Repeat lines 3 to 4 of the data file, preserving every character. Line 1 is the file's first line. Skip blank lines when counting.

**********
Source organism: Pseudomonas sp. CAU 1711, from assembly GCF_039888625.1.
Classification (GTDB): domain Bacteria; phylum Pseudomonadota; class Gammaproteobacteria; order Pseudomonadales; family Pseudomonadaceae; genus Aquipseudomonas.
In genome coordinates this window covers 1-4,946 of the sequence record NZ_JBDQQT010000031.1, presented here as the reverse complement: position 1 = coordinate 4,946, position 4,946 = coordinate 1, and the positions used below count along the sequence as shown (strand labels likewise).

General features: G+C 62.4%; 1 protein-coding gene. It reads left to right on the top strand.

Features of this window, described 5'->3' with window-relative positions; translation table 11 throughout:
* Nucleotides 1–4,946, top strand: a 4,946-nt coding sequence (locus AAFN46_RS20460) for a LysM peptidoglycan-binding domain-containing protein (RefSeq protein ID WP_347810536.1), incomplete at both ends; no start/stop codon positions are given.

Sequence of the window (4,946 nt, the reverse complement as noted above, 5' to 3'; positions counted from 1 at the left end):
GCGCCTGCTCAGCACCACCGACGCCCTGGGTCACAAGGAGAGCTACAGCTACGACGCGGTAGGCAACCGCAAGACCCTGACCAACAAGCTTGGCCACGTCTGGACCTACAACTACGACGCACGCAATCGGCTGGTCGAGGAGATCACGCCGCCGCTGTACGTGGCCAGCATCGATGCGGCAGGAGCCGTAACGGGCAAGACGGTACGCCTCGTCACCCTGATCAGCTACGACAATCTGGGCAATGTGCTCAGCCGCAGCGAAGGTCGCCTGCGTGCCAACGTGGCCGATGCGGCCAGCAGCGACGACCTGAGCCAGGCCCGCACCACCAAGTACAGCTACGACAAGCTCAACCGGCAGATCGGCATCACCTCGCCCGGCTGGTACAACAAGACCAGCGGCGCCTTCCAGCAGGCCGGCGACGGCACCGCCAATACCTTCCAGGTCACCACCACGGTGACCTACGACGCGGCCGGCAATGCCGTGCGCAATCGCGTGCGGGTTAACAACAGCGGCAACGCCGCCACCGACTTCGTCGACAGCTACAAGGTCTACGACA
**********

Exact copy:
In genome coordinates this window covers 1-4,946 of the sequence record NZ_JBDQQT010000031.1, presented here as the reverse complement: position 1 = coordinate 4,946, position 4,946 = coordinate 1, and the positions used below count along the sequence as shown (strand labels likewise).

General features: G+C 62.4%; 1 protein-coding gene. It reads left to right on the top strand.